Willy Brandt has resigned under fire from the chairmanship of the West German Social Democratic Party because, as he has admitted, he has lost the confidence of the party that he led for 23 years. The Socialists have been defeated in the last two elections, and this year went down with their worst showing in more than a quarter of a century.
Moreover, Brandt was suspected by the moderate wing of the party of being too sympathetic to the demands of the Greens, the feminists and the peace movement. Isn't this clearly, then, the last act in the career of a 73-year-old leader?
Not necessarily. Brandt is not simply a giant figure who has dominated the international Socialist movement of the second half of the 20th Century. He is also one of the most resilient politicians of our age. He has already returned from oblivion on at least four occasions. A fifth resurrection is not to be excluded.
As a young man, Brandt broke with the party because of its failure to militantly fight Adolf Hitler. He went into exile in Norway, worked as a journalist and opposed his country's war effort. The Nazis stripped him of his citizenship. He rejoined the Socialists after assuming West German citizenship in 1948.
That is hardly the resume of a man who was to become the leader of his nation and party. But of course he did. His rise started in 1953 when the East Berliners went out on strike in the unsettled period after Josef Stalin's death. As an elected representative of West Berlin, Brandt's coolness kept the West Berlin reaction from escalating into a confrontation with Soviet troops. He became the city's mayor in 1957.
Now the party's effective leader, Brandt made what seemed to be a right turn. He persuaded the party to drop its Marxist rhetoric. Though it had been merely rhetoric for years, it still frightened some voters and allowed the Christian Democrats to portray their anti-communist opponents as secret communists.
Brandt's "Godesberg program" opened up the possibility for the Socialists to reach out to middle-class and Catholic voters. But it didn't work, and there were reports that he was profoundly depressed.
He recovered with an audacious move in the late 1960s: He led the party into a "Grand Coalition" with the Christian Democrats, and was named foreign minister. The point was to prove that he and the party could rule as well as criticize.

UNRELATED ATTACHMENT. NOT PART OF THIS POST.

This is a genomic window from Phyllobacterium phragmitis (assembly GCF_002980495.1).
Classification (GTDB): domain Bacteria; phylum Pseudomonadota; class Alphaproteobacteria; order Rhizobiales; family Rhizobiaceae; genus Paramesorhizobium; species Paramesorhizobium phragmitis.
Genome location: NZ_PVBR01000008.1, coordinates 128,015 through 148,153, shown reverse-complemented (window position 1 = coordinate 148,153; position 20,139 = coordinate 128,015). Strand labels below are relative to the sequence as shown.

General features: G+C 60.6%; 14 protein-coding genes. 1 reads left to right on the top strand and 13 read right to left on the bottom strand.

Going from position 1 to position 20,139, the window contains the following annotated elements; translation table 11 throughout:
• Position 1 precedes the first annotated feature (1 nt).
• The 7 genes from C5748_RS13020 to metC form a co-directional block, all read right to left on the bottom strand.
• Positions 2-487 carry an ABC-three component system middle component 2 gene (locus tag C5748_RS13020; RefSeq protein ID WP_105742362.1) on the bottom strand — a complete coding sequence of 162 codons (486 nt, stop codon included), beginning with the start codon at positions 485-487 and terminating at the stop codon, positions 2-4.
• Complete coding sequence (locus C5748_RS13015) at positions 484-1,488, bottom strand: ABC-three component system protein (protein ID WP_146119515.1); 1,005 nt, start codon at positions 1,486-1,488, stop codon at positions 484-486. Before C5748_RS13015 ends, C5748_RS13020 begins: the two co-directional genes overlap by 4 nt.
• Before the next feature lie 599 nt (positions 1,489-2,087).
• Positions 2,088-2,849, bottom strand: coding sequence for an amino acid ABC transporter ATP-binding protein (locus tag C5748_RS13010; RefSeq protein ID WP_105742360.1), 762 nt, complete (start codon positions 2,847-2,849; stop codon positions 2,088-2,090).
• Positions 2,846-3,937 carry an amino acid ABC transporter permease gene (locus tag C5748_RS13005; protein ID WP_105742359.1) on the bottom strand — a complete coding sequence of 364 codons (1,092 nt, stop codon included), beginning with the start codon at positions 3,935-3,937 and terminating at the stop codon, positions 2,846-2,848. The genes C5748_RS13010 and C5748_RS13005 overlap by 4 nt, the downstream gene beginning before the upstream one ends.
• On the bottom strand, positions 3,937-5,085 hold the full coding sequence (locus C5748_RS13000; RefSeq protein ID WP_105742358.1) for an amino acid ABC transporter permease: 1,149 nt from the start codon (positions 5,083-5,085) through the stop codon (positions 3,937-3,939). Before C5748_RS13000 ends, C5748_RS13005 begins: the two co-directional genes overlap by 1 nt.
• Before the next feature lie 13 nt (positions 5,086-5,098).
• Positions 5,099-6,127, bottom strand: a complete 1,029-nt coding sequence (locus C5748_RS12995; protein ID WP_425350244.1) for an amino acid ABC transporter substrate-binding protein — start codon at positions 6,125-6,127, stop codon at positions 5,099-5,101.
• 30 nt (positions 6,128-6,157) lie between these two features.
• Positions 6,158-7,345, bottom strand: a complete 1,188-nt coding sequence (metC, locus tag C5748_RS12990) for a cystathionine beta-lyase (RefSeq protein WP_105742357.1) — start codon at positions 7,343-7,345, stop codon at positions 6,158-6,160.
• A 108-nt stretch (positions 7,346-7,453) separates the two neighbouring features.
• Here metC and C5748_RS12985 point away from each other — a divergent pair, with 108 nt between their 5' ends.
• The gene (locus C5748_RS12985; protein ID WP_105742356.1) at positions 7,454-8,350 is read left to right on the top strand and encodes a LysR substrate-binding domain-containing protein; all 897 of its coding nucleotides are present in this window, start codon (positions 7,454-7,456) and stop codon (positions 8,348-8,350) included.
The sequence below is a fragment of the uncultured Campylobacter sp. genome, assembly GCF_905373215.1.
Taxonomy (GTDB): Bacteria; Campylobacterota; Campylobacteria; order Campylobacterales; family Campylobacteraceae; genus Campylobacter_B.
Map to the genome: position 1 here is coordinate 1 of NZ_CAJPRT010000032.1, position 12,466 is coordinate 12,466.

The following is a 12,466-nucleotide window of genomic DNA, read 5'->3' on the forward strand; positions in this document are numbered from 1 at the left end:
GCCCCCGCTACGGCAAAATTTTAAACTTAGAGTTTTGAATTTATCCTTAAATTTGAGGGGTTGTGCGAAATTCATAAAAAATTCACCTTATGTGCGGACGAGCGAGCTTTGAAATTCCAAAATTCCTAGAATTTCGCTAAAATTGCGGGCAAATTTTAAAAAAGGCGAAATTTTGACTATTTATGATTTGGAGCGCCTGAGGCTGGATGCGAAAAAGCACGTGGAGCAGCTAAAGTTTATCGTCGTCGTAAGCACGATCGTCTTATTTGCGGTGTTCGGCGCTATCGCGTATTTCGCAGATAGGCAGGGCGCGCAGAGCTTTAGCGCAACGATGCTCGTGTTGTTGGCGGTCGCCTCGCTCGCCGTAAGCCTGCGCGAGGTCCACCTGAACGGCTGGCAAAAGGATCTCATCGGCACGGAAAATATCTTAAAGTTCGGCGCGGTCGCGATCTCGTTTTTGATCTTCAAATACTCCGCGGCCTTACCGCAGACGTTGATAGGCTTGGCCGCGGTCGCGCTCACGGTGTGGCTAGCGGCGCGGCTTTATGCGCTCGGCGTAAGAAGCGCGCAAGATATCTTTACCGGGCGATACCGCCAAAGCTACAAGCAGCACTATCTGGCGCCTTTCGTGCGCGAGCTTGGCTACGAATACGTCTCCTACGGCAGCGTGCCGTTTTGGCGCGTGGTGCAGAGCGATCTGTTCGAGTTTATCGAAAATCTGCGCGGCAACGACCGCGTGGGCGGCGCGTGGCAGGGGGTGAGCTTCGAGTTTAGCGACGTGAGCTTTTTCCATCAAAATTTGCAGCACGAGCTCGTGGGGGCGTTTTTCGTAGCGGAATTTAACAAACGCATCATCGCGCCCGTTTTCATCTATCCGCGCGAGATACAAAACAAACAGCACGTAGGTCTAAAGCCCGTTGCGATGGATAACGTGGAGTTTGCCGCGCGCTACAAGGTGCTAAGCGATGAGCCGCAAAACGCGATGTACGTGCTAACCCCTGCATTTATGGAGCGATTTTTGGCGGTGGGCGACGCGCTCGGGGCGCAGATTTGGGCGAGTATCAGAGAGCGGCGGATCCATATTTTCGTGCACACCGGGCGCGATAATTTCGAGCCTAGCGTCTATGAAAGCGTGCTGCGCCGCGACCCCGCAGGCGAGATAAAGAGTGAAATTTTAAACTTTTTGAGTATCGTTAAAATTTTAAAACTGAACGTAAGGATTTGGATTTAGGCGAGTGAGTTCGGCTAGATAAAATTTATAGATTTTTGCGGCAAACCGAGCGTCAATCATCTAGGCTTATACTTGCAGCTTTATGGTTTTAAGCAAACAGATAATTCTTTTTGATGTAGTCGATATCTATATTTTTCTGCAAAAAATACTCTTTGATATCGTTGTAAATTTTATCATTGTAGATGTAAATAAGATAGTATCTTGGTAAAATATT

Brandt did not become a prisoner of his conservative allies. Instead, he launched his famous ostpolitik (Eastern policy), and moved toward detente with the Soviets and Eastern Europeans--a strategy that was to win him the Nobel Peace Prize.
In 1969 Brandt brought the Socialists their greatest victory: The man who had gone into exile to oppose his country became its chancellor.
Disaster came in 1974. There was a spy scandal--a member of Brandt's inner circle turned out to be an East German agent--and the chancellor resigned his office. A lesser man would have been crushed.
Brandt was not. He remained the chairman of the party--his popularity had declined in the nation, but not among the Socialists--and in 1976 became president of the Socialist International.
The International was moribund, the convener of periodic congresses at which left-wing old boys could hold sentimental reunions. Brandt aggressively insisted that it would have to move into the Third World and take the lead on disarmament. Within 10 years he had created an organization with so many Third World member parties that the Europeans were in a minority. Sweden's Prime Minister Olof Palme led delegations to Southern Africa. Issam Sartawi, a moderate Palestinian, said that the organization had become a kind of forum of last resort for the outcasts of the Earth. (Sartawi was murdered at the International's 1983 congress in Portugal.) Guillermo Ungo of El Salvador became a vice president of the International, and Nicaragua's Sandinistas routinely attended its functions--at which they were also routinely reminded of the democratic goals of their revolution.
In this period Brandt created his own North-South Commission, which united a former conservative prime minister of Great Britain, a Chilean Christian Democrat, a Tanzanian Socialist leader, Palme and others. It produced two volumes showing how the advanced countries could benefit if they committed themselves to an economic aid program for the poor lands.
Brandt will remain the International's president until 1989, when he plans to step down. If he decides on yet another return from defeat, it will probably come in world politics. Given his extraordinary history, one can never rule out the possibility of yet another resurrection of Willy Brandt.